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News Archives: Index

October 7, 2010: Probation Set For Industrial Action

October 5, 2010: Turning Prisoners Into Taxpayers

October 4, 2010: Murder Changes Now In Force

September 20, 2010: Probation Programmes Face Cuts

August 24, 2010: Victorian Poor Law Records Online

August 10, 2010: Justice Job Cuts

July 28, 2010: Prison Violence Growing

July 22, 2010: Police Numbers: Latest Figures

July 22, 2010: New Jurisdiction Rules

July 16, 2010: CCJS On Prison And Probation Spending Under Labour

July 15, 2010: Latest Statistics On Violent And Sexual Crime

July 15, 2010: Latest National Crime Figures

July 15, 2010: New Chief Prisons Inspector

July 14, 2010: Hard Times Ahead For Prisons: Anne Owers

July 14, 2010: Prison Does Not Work: Ken Clarke

July 13, 2010: Criminal Justice Reform: Sentencing and Rehabilitation

July 13, 2010: Criminal Justice Reform Priorities

July 12, 2010: What Price Public Protection, Asks Probation Chief Inspector

July 12, 2010: NOMS has failed, says Napo

July 10, 2010: IPCC To Investigate Death of Raoul Moat

July 9, 2010: Women In Prison: New Report

July 9, 2009: Unjust Deserts: Imprisonment for Public Protection

July 8, 2010: Police Search Powers Change

July 7, 2010: Make 'Legal High' Illegal, Says ACMD

July 2, 2010: Failing Children In Prison

July 2, 2010: Police Buried Under a Blizzard of Guidance: HMIC

July 1, 2010: Freedom To Change The Law?

June 30, 2010: A New Outlook On Penal Reform?

June 30, 2010: Revolving Door Of Offending Must Stop, Says Clarke

June 30, 2010: Ken Clarke: Speech on Criminal Justice Reform

June 29, 2010: No More Police Targets

June 26, 2010: Family Intervention Projects Questioned

June 25, 2010: Cutting Criminal Justice

June 24, 2010: Napo on Sex Offenders Report

June 23, 2010: Closing Courts: The Cuts Begin

June 23, 2010: Strategy To Tackle Gangs

June 15, 2010: Courts and Mentally Disordered Offenders

June 8, 2010: Working With Muslims in Prison

June 1, 2010: Your Chance To Nominate a QC

March 10, 2006: World Cup Policing and Security Plans

The most comprehensive range of measures ever put in place to help prevent significant football disorder among England fans at this year’s World Cup, were unveiled today by Home Secretary Charles Clarke . The plans, the result of two years' extensive preparations with the host nation Germany, include:

  • 44 uniformed British police officers deployed around Germany to work in close cooperation with the Federal and State police;
  • A small team of German police officers deployed at selected airports and ports to work with British police monitoring the departure of England fans;
  • British police officers deployed in transit countries surrounding Germany to ensure continuity of police information and support;
  • A team of 4 British prosecutors working with the British police and with German police and prosecutors to build packages of evidence that can be used in English courts.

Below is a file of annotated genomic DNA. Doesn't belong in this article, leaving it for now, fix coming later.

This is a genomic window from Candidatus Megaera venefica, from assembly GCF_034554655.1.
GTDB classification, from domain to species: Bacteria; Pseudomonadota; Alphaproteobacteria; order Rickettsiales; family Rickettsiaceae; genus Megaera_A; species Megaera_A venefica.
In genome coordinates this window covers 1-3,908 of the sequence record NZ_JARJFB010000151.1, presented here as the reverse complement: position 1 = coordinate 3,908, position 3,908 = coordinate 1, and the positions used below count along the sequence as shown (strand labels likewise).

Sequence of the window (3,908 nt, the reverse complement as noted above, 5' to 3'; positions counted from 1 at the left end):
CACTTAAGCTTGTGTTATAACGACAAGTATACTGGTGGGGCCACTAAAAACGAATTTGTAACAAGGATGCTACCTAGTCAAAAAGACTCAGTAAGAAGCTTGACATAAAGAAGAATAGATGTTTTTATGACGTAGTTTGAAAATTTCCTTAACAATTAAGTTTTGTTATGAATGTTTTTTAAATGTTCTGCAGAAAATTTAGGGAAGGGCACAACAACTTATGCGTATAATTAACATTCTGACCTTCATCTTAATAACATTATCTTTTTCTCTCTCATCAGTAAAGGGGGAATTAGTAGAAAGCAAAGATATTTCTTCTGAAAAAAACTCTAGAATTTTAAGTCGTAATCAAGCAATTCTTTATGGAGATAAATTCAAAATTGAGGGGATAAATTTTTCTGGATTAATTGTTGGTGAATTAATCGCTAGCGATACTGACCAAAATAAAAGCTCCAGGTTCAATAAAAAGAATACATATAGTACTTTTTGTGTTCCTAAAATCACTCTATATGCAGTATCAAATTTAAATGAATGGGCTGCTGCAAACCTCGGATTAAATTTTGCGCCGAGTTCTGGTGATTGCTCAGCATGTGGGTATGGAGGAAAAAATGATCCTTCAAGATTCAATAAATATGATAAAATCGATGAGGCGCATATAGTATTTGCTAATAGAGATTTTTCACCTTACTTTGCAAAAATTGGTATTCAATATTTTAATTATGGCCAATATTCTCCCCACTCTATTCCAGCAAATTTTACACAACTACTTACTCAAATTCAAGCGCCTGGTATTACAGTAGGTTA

The plans will also make maximum use of the tough banning order legislation introduced after Euro 2000 and associated police powers to prevent any known troublemakers from leaving England during the tournament. Preventing the export of any English football problems underpins the strategy and the preparations. That legislation ensures that over 3,200 known troublemakers subject to banning orders will not be in Germany this June. Charles Clarke said:

"I have this week formally agreed key areas of cooperation with my German counterpart, including the role of British uniformed police officers, as part of a package of measures to provide maximum support to the host nation. These are unprecedented initiatives that reflect the Government's commitment to ensuring that this year’s World Cup is a positive experience for the anticipated 100,000 travelling England fans and for the host nation. The measures, which worked extremely well at the World Cup in Japan in 2002 and more recently at Euro 2004 in Portugal, have been expanded, refined and adapted for the World Cup 2006. Above all, self-policing is the best policing. It is up to the fans to show that the spectre of English hooliganism has been removed once and for all.."

Under German law, uniformed British police officers working with Federal police at airports and on the transport system will have the same powers as German police officers. They will, in effect, be auxiliary German police officers. However, the uniformed British police officers working in venue cities (with the State police) will not have powers.

CPS lead on football issues, CPP Nick Hawkins, said:

"The CPS will work closely with police and German prosecutors to collect good quality evidence to build good quality cases. We will use evidence collected in Germany to make sure any English fans who cause trouble will receive a football banning order when they return home. I am very impressed with all the hard work England fans are putting in to set a party tone for the tournament and that itself is the biggest deterrent to any trouble. But we can help them set that tone by promising to robustly deal with any few individuals who may set out to spoil that party."